How GDPR Can Make Me a Better Marketer
Last updated: Oct 5, 2019
Data = power/money/time/[insert own values here]
Powerful companies are collecting, connecting, and centralizing data faster each second. We’re dumping tons of information trash on the web and businesses are racing to process them. Most users already knew, most didn’t care. People who are concerned don’t have many choices left but to quit from mainstream technology. Paying to opt-out is a NO either. Government branches and international regulators are too slow to protect human privacy against this rush and hopefully, things are going to change after May 25, 2018, with GDPR (General Data Privacy Regulation).
I don’t know about organizations but I want to adapt to these changes and build a stronger core. It made me think that if I, as a digital marketer, should follow every trend and go along with the crowd I would be lost. Now, I have to seek the truth by going deep into my insecurities. I’ll expand on the insecurity part by giving an example of two hypothetical email marketing scenarios.
I was greedy to collect any information that I could find about my customers and thought that too much wouldn’t hurt anybody. In fact, I was going to help customers and improve their experience much better with this pile of data. So, the more, the merrier. I’d go on with growing the email list, tightly segment users, test with a bunch of text, images, timing etc. to mathematically hack my way to improving the performance of my campaigns. Meanwhile, I’m looking good to managers/stakeholders :)
- Email list: 1000 emails
- Open rate: 20% (200)
- Click rate: 3% (6)
I should let go of the useless data and only use which customers provided with consent. No more “we’re doing this for you” BS. Inactive emails should go. Users who want out should go. But my list is shrinking, oh-noo! I’m losing valuable data here! But wait, what was I doing with the extra data anyways? I wasn’t selling to brokers, nor transforming it to a revenue source. So I’m having a big, red, downward arrow on my campaign and my stakeholders are pissed.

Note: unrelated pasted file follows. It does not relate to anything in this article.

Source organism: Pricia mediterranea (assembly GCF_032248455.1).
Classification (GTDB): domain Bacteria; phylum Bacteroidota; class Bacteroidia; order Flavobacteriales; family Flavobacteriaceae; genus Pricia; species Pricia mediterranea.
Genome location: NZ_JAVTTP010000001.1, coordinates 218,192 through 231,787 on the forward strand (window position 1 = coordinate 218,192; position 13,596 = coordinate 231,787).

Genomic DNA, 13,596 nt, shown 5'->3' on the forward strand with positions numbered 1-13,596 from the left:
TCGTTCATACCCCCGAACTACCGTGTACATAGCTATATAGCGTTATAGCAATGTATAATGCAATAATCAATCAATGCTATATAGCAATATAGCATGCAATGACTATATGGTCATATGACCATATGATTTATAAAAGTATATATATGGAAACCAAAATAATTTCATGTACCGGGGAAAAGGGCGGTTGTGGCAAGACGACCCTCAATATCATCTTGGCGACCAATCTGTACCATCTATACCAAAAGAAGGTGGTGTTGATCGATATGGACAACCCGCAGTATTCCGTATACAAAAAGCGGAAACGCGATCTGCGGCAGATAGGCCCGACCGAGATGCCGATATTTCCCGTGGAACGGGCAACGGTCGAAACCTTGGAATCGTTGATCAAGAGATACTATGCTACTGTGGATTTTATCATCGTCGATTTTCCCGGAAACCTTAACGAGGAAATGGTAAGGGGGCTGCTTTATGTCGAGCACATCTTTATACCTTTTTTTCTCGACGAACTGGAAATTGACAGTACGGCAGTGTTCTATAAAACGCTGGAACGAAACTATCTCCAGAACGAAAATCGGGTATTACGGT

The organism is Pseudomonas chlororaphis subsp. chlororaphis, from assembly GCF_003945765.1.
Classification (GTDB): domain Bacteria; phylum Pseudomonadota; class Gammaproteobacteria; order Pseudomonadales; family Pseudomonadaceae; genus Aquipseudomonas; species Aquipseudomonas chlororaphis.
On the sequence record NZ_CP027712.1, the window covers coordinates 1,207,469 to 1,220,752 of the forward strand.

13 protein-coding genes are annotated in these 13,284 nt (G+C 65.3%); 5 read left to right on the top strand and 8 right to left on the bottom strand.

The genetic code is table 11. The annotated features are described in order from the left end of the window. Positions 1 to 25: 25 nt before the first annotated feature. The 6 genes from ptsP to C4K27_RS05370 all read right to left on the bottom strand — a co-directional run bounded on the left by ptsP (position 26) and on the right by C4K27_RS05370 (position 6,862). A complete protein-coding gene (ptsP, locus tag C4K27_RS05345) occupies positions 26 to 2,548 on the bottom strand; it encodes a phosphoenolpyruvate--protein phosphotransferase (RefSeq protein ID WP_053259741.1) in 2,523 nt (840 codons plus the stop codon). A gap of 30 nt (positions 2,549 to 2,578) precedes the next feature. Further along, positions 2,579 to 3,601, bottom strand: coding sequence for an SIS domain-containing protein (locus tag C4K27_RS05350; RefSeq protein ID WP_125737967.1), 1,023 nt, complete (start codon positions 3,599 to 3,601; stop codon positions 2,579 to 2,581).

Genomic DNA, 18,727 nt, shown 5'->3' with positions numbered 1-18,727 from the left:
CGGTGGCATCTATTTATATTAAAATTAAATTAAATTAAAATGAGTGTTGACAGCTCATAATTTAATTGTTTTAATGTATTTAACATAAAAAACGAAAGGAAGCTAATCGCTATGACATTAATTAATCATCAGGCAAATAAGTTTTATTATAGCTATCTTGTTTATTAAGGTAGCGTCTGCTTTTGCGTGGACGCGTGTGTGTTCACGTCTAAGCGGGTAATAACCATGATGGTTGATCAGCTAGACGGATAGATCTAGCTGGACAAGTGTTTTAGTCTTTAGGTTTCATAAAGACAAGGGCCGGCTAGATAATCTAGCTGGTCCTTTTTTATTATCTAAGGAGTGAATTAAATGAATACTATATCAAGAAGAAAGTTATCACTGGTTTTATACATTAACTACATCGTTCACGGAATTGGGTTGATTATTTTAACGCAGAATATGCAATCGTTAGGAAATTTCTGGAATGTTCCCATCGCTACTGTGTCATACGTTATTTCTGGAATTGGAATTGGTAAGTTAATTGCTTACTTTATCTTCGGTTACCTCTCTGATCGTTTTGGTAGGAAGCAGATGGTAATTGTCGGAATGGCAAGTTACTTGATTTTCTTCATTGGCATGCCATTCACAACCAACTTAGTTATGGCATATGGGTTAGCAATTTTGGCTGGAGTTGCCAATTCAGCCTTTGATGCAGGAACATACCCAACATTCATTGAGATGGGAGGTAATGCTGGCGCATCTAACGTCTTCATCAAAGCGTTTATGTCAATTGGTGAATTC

- Email list: 600 emails
- Open rate: 28% (168)
- Click rate: 3% (5)
Datawise, the actual number of people who opened the email from the first scenario decreased by 32 people and action takers dropped down by 1 person. This doesn’t look so bad but it’s still a decrease. It’s time to let go of my inner child now and give attention to what matters after this.
I’m back to understanding the basics, where aligning our product with prospects begins at. If I’ve put value on the wrong channels just because it was trendy, cheap, or too good to be true I should take a step back and think if it’s a good match. This where the importance of research comes in and the success of digital marketing campaigns rely heavily on this under-valued skill. You may think that it will be harder to do research with GDPR but it actually isn’t. These roadblocks help us be more creative and thoughtful of others’ privacy which in return helps us understand our prospects much better.
You might use many activation and lead capturing tactics out there that clouds our visions as marketers, but most of them don’t work. I know why they don’t work and it’s not because the signup button is red or green. It’s because of the value proposition. It usually sucks, isn’t clear, or doesn’t provide value at all. If the product isn’t good or the way we’re saying is bad, signing up millions of users don’t matter. Since I can’t change the core of the product, I have to re-evaluate lead generation methods. The simplest reminder for me is,
What you do not want done to yourself, do not do to others. ~Confucius
Many of us don’t like to get interrupted even in the smallest things. Think about pop-ups, exit pop-ups, chat pop-ups or all that annoying stuff. So, I’m not going to use it just because some guy tells that it works on capturing leads. If 90% of my users are having difficulties finding the help page, it’s a UI problem. Not something that needs to be popped after 5 secs. of visiting. Does anybody like to be approached when they’ve just entered the store? Do you like to be followed from a distance while checking out a t-shirt? Don’t think so.
Which brings me to another kind of distraction. Too much content. I have to erase irrelevant, bad performing content or archive them to merge with future projects. But most importantly, I should open up my senses to what customers want from all our communication channels. Cut down the constant 1-way bombardments of self-advertising/masturbation and start asking constructive questions. Start caring for the people who have given their information. Listen to them without being creepy or pushy.
I’m wrapping this up in an unusual way because it may go to different paths. Some may say GDPR is bad/good but from my perspective, it helped me realize that customers are not a massive list of data that we can manipulate. They are people who have needs and emotions just like me and you. Though everyone in the world is focused on data, we should use it as a complementary function for creating a genuine relationship. Some strategies might fail due to less data but shutting our perceptions to our customers will make the final blow. Let’s be better communicators and listeners.